If you are reading this then you’ve come to the right place! Buying a slate roof can be one of your most expensive purchases, but also a wise one when you consider how long they last. Keep in mind, not all slates are created equally. Do your research as slate can come in three different grades. Slates should be tested by the quarry or slate supplier to ensure they meet the ASTM testing requirements. An S-1 slate will last over 75 years, a S-2 will provide a service life of 40-75 years and an S-3 will last 20-40 years. Some S-1 slates have lasted well over 100 years! With that said, you may be enticed with foreign slate pricing. Ask the supplier for up to date ASTM test results to ensure you are getting a good quality slate.
What kind of Slate roof underlayment is necessary?
Traditionally, a slate roof will have #30 (thirty-pound) asphalt saturated organic felt unperforated roof underlayment. Required by many building codes, a slate roof’s underlayment serves many purposes and application may vary depending on thicknesses of slate, weather conditions of the area and size of slate. Order an extra 10% of underlayment to account for overlaps and waste. Underlayment is sold by squares similar to roofing slate. A 3’ x 72’ roll will cover 216 square feet which would cover 2.16 squares. You can see more of the slate roof underlayment process here
Are slate roofs good?
Natural slate roofing has been used for hundreds of years and can last well beyond 100 years when installed properly using an ASTM S-1 rated roofing slate. Not only are they durable and long lasting, but they are also non-combustible (fireproof), unaffected by freeze/thaw cycles, environmentally safe, and can be made up of an assortment of colors with unfading and weathering characteristics.
How to remove slate roof tiles?
You will need a slate hammer and slate ripper. A slate ripper weighs 3 lbs and is made of carbon steel, including the handle it is 30.5” long. Once you have identified the piece of slate to be removed, slide the ripper under the slate tile. You may need to hit the ripper’s handle to reach the nails to be cut with the hook at the top of the ripper. Once the nails are cut, you will then be able to slide the slate out. Check out 3 tools you should invest in when installing and maintaining a slate roof
How is slate roofing made?
The Glendyne quarry that produces our North Country Unfading Black slate uses diamond wire, which is threaded onto a continuous wire loop that is passed round the area of slate to be extracted. Once the block has been wire sawn it is extracted from the rock face using a hydraulic pecker which is split into more manageable sizes. These blocks which can weigh over 5 tonnes are transported to the mill where they are marked by a trained quarry expert who determines the best potential size to be produced. The marked block then goes through the primary and secondary sawing department which cuts the block into more manageable slabs. The slabs then move onto the splitting department where they are split into approximately eight 1 ½’ thicknesses. The slates are then trimmed to the desired final size and the trimming machine removes the sawn edges and creates the bevelled edges. The final stage, the slate goes thru is grading and packing to ensure high quality controls. You can see more about how slate roofing is made here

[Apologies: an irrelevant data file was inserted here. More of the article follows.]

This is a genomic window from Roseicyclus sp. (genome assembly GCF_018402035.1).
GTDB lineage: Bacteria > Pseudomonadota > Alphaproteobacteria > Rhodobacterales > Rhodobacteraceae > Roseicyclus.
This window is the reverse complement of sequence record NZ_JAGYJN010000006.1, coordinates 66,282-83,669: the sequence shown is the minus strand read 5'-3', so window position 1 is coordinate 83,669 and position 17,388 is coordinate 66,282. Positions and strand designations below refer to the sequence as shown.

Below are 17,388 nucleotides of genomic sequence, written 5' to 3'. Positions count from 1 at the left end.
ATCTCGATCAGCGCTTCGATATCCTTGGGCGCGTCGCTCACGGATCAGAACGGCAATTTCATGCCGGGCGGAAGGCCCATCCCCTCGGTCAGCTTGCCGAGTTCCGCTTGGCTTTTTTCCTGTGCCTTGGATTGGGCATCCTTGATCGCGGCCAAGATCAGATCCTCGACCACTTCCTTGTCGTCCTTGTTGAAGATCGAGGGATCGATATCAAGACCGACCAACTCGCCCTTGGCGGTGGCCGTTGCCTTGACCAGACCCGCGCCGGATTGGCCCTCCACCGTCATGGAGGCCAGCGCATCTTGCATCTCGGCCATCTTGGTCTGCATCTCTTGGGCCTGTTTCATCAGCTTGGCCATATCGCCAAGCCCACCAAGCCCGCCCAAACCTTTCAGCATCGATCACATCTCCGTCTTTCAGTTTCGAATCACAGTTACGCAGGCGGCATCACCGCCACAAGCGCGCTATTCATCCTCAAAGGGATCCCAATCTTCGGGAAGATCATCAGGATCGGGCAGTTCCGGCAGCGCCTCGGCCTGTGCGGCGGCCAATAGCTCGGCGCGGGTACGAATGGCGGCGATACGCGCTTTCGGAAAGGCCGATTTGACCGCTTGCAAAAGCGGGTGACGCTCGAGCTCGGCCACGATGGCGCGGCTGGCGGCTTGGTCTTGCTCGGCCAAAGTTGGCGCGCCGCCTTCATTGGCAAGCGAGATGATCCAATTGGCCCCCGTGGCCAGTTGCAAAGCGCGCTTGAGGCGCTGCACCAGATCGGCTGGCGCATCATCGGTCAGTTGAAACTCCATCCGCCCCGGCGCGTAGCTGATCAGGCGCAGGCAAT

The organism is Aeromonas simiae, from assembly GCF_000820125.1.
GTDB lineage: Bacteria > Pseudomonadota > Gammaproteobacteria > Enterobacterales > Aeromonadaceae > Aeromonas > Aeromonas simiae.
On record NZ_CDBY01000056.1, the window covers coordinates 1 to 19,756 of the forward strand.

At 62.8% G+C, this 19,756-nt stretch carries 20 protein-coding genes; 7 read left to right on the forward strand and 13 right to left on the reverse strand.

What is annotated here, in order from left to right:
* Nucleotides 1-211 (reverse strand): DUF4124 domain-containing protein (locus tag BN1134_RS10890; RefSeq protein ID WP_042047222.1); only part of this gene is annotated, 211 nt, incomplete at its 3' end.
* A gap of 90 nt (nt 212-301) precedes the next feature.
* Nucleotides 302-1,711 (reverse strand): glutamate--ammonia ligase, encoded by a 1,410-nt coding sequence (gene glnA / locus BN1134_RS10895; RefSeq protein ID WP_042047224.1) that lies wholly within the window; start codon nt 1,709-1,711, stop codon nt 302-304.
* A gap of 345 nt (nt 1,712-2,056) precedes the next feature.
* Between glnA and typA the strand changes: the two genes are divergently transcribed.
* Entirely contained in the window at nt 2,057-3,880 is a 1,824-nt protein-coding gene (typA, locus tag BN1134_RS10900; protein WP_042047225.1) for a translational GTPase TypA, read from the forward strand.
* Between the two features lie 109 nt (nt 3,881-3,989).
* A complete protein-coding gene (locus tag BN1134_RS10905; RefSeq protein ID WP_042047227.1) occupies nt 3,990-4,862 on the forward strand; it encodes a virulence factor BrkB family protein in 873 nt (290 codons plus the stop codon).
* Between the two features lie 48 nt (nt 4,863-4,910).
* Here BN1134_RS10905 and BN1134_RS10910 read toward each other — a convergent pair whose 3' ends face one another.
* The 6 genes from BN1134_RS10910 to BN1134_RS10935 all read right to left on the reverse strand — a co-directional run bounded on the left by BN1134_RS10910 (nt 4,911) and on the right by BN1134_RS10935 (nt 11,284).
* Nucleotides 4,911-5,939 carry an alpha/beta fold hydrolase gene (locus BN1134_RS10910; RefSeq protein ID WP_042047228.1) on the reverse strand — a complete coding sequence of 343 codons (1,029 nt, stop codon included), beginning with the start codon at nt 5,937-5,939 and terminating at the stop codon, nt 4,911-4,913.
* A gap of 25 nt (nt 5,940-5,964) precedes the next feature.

How are slate roof tiles attached?
Slate roof tiles are holed with two nail holes, located approximately 1/3 of the way down from the top of the slate and 1 ¼” – 1 ½’ in from each side. They are attached with copper nails (10 gauge) and typically smooth shank in the event they need to be repaired it’s easier to cut with a slate ripper. The required length of the nail will be twice the slate’s thickness plus an inch.You can read more about nails used on a slate roof here
Can a slate roof be repaired?
Absolutely you can repair a slate roof!
Sometimes a slate roof can be damaged by stress cracks, over nailing, foot traffic, fallen tree limbs and inclement weather.
A slate roof can last 100 plus years so when a few pieces or a section of the roof is damaged, it’s worth repairing. More importantly, finding an experienced contractor will ensure the repair is done properly and not repaired with a roofing cement which doesn’t last and makes future repairs difficult. An experienced slate roofer will be able to match the existing color, and identify the size and thickness.
The rule of thumb is if 20-30% of the slates are damaged, it’s better to replace the entire roof. Contact us
for an experienced slate roof specialist in your area.